Friday, November 28, 2008

Rurality Then and Now, Here and There (Part V): Women's contributions to food production

Women's agricultural contributions are a common theme of two items that caught my attention this week. The first is the banner image below used to publicize the first International Day of Rural Women, which was just last month. The United Nations explains that the new day, first observed on 15 October 2008, was "established by the General Assembly in its resolution 62/136 of 18 December 2007." The designation recognizes“the critical role and contribution of rural women, including indigenous women, in enhancing agricultural and rural development, improving food security and eradicating rural poverty.”

The idea of honouring rural women with a special day was put forward by international NGOs at the Fourth World Conference on Women in Beijing in 1995. It was suggested that 15 October be celebrated as “World Rural Women’s Day,” the eve of World Food Day, in order to highlight the role played by rural women in food production and food security. “World Rural Women’s Day” has been celebrated, primarily by civil society, across the world for over a decade.

And here is another UN excerpt about the contributions of rural women, many of which are agriculture-oriented:

The International Day of Rural Women directs attention to both the contribution that women make in rural areas, and the many challenges that they face. Women play a critical role in the rural economies of both developed and developing countries. In most parts of the developing world they participate in crop production and livestock care, provide food, water and fuel for their families, and engage in off-farm activities to diversify the family income. In addition, they carry out vital functions in caring for children, older persons and the sick. Women make an important contribution to food production. According to the International Labour Organization (ILO), 428 million women work in the agricultural sector around the world, compared to 608 million men. In many parts of the world, agriculture is the first sector of employment for women, for instance in Sub-Saharan Africa and in South Asia, where respectively 68 per cent and 61 per cent of working women are employed in agriculture.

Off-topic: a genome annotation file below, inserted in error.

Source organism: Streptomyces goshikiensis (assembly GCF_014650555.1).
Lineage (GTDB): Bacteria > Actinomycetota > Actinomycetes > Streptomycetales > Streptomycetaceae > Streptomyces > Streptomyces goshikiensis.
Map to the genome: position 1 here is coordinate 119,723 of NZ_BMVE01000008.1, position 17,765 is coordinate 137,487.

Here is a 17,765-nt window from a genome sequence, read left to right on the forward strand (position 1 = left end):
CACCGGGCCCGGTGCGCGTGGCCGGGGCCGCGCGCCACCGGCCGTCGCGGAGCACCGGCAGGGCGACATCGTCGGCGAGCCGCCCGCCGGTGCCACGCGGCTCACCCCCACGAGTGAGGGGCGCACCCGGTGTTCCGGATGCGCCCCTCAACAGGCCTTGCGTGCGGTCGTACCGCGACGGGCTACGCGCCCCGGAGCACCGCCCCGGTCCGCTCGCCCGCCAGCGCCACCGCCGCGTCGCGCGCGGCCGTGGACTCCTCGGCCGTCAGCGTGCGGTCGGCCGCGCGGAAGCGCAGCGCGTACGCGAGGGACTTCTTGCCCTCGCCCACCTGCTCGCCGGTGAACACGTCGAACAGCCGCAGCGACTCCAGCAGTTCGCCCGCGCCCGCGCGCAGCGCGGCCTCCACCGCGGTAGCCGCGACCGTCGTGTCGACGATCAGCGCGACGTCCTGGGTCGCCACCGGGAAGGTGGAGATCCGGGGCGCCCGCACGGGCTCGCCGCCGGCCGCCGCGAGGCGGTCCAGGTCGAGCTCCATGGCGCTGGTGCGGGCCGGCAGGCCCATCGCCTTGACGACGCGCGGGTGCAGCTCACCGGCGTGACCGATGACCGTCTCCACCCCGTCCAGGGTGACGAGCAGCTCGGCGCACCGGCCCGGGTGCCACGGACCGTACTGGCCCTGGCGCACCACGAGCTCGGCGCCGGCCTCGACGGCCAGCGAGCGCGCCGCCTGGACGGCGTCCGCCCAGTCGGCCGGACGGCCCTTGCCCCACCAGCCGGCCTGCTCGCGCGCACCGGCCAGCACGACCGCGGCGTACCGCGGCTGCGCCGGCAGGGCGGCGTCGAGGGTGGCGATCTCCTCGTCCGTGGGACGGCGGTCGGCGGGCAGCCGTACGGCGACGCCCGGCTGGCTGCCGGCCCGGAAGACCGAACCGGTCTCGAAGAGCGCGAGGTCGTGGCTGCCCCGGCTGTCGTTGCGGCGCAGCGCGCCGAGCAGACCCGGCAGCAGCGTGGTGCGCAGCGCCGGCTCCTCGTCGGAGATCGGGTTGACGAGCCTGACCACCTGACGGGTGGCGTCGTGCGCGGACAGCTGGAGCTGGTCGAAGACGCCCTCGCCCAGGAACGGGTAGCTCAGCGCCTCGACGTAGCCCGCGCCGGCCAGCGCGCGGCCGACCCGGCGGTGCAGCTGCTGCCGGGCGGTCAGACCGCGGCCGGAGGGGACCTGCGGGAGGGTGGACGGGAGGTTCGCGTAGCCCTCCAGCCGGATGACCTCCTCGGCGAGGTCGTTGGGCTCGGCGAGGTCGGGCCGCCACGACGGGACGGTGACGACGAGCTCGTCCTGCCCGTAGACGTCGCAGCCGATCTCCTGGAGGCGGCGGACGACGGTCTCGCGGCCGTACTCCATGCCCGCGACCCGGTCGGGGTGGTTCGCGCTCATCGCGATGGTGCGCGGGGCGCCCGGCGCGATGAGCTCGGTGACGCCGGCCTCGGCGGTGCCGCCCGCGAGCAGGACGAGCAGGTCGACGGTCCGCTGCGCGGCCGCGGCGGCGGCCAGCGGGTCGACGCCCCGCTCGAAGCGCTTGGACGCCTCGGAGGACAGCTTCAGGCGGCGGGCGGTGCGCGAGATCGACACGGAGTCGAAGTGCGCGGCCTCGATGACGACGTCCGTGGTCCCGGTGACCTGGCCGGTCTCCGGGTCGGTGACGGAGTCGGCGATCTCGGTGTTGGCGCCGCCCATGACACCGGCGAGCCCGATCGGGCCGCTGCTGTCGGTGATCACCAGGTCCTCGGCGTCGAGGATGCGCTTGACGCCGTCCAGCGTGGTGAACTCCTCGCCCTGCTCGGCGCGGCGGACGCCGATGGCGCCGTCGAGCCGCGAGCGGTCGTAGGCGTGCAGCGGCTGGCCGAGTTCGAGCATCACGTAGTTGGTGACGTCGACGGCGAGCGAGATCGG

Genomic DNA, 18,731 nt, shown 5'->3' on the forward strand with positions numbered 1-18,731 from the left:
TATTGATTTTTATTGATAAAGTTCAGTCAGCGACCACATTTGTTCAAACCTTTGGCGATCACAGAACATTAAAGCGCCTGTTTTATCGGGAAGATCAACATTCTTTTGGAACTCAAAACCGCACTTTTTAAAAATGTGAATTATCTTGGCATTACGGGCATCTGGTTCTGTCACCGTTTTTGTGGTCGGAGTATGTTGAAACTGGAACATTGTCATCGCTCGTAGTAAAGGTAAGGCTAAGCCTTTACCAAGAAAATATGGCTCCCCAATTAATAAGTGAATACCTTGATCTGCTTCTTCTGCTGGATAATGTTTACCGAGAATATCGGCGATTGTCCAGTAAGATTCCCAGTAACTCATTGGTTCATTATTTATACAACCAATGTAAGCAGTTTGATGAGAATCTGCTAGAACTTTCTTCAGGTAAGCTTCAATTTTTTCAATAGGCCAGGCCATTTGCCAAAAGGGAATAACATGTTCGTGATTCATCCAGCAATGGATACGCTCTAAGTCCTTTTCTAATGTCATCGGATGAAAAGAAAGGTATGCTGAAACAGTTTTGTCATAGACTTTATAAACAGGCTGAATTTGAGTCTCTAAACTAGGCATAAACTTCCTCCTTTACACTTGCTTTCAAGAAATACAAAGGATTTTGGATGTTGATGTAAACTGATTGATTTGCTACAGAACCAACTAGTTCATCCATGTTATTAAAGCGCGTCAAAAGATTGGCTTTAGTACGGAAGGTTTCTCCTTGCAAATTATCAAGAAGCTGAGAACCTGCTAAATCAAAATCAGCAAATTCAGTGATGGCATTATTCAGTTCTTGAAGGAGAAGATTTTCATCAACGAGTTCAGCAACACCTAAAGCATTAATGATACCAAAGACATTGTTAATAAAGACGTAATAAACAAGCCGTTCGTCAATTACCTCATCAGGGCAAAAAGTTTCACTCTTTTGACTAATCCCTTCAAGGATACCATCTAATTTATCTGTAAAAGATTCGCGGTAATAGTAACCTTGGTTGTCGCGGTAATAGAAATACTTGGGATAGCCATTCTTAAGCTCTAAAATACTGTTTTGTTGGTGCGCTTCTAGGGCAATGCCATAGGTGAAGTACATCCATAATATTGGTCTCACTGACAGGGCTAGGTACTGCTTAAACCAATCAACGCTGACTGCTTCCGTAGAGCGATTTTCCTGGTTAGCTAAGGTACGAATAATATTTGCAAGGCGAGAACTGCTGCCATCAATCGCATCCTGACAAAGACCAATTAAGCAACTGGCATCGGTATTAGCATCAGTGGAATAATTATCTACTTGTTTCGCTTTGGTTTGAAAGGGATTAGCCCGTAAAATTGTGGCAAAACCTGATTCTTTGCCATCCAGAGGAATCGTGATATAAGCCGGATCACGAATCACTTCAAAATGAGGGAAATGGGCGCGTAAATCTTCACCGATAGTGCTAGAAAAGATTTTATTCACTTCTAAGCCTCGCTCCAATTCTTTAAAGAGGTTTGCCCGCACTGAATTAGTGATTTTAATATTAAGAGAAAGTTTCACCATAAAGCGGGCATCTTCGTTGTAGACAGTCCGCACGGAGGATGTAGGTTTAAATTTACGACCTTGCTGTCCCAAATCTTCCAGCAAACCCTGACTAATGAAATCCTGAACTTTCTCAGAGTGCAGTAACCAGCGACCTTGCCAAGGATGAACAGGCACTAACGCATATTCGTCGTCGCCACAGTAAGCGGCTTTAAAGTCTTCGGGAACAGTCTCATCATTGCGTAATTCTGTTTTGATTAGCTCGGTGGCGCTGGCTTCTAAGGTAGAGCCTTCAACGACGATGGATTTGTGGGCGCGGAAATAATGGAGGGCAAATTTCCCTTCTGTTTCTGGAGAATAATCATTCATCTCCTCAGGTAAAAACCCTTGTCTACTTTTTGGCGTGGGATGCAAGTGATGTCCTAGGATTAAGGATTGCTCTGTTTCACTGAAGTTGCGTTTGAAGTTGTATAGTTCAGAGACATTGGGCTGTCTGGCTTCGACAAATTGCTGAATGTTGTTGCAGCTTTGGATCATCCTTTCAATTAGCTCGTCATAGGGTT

While I am sure there is no relationship between the actions of the UN and those of the U.S. Mint, it nevertheless struck me as quite a coincidence today to see this image of an indigenous woman engaging in food production. Its similarities to the UN image were striking. This image of an American Indian woman growing corn, squash and beans will appear on a soon-to-be-released $1 coin. The U.S. Mint explains the image in a story by Matthew Healey:

Corn, beans and squash — the “three sisters” of Native American agricultural tradition — will appear on the nation’s one-dollar coins next year, in a design to be announced Friday by the United States Mint.

By the dictates of an act that Congress passed last year, the reverse side of the gold-colored Sacagawea dollars will bear a new design each year starting in 2009, as part of a thematic series showing Native American contributions to the history and development of the United States.

* * *

Adopting Indian farming methods proved crucial to European settlers’ surviving their early years in America.
So, just as the UN celebrates rural women--including indigenous women--and draws attention to their plight, the U.S. commemorates, in a small way, the contributions of American Indian women to food production in North America.

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